Archive | August, 2012

Badge of Honor—The Police Website That Will ARREST YOUR MIND.

26 Aug

The Milwaukee Police Department’s new website

That rumble just heard in the Midwest was Milwaukee’s former Police Chief Harold Brier turning in his grave.

The tough-as-nails chief ruled Cream City’s industrial streets for 20 years with shoe leather and shear force.  But now one of his successors has added a decidedly different weapon to his belt, one that is more strategic, social, and dare I say it—entertaining.

The result just may send that rumble through cyberspace as well.

Milwaukee’s Most Wanted on

The new website just rolled out by Milwaukee Police redefines government communication.  The sleek design, easy navigation and bold 3D visual imagry effectively brands the department as crime fighters and invites the public to get involved through smart interactive content.

Scroll down the screen and the site takes the user seamlessly through calendar-based crime reports, statistics, Milwaukee’s Most Wanted, and sharable profiles of everyday heroes.

The heroes page on

According to AdAge, the website was the brain child of current Chief Edward Flynn who enlisted ad agency Cramer-Krasselt to help them create a website that people would want to visit.  The goal is to enlist citizens to “Be a Force” in their own neighborhoods by empowering them with easily accessible information about what’s happening along their own block.

The old chief in an older time would never have conceived of such a strategic communication weapon as this.  It begs every organization—government or not—to assess how many old chiefs it has stuck in the past.

Hail to the new chief.

A Diabetic’s Guide to Eating at the State Fair!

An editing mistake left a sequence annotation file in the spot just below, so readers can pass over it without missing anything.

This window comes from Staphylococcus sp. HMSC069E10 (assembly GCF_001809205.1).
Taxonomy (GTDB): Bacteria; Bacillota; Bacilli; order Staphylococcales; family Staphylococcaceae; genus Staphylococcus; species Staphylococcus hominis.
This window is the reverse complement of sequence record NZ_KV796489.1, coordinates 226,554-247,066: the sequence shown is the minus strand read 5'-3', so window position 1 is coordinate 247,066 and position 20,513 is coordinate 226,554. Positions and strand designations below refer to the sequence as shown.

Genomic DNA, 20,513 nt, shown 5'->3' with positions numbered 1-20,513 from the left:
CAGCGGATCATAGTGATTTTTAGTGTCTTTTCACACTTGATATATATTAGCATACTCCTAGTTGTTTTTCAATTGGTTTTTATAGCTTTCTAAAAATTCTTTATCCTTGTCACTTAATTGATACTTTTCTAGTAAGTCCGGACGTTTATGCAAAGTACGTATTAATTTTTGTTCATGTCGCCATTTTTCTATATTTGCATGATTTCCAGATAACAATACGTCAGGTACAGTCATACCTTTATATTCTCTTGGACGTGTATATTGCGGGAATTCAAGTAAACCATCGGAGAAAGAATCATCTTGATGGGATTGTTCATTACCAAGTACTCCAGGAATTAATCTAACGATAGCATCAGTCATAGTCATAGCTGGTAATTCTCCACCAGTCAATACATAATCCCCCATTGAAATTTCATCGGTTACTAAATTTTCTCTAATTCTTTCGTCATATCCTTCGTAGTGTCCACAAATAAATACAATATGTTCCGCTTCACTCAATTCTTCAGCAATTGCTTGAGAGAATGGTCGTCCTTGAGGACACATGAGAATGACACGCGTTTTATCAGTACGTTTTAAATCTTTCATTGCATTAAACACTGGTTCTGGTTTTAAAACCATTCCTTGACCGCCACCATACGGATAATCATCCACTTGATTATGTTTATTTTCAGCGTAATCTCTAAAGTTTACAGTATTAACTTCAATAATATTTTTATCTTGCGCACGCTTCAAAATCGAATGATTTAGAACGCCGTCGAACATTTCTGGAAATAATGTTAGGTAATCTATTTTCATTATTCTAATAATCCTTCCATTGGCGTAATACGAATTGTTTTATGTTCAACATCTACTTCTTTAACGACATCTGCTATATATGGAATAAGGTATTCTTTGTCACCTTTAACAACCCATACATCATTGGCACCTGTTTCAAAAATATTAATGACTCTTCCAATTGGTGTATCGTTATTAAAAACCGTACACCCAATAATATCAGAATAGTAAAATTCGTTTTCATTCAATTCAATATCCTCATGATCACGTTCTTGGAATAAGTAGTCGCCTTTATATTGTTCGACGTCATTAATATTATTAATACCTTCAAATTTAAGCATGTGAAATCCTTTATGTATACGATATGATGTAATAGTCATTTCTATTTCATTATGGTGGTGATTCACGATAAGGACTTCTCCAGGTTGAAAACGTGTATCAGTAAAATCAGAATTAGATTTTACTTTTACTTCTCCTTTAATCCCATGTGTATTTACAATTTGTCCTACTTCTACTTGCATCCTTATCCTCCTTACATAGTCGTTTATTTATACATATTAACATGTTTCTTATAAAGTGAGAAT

25 Aug


OK, it’s once again time for the annual trek to the 320 acres of fried food on a stick we call the Minnesota State Fair.

For most hearty Minnesotans, a visit to the fair is the one day where fun replaces common sense, where a balanced diet is as foreign as a balanced budget is to congress.

At the extreme risk of being “That Guy,” the fair poses a challenge for folks who really DO have to watch their diet.  As a parent of two children with type-1 diabetes, a day at the fair is a constant guessing game of how to insulin dose and carb-cover.  Get it wrong, and blood sugars go through the roof and the girls feel sick for the next day.  It’s even worse for cardiac patients who have to keep a keen eye on their fat and cholesterol.

The dietitians at Park Nicollet’s International Diabetes Center have put together a wonderful Food Facts list to help us navigate the fair and still have a lot of fun.  Under the guise of ‘knowledge is power’ they’ve broken down the calorie, carb, and fat content of most of the major food items.

“They don’t need to derail their diet, they don’t need to feel like they’re stuck outside of the group and not enjoying anything,” said Park Nicollet dietitian Mary Ziotas Zacharatos.  “They’re able to eat the things that they like and have more awareness of what their putting in their mouth.”

Park Nicollet Dietitian Mary Ziotas Zacharatos says to enjoy the fair, go with a bunch of friends and share small samples of food.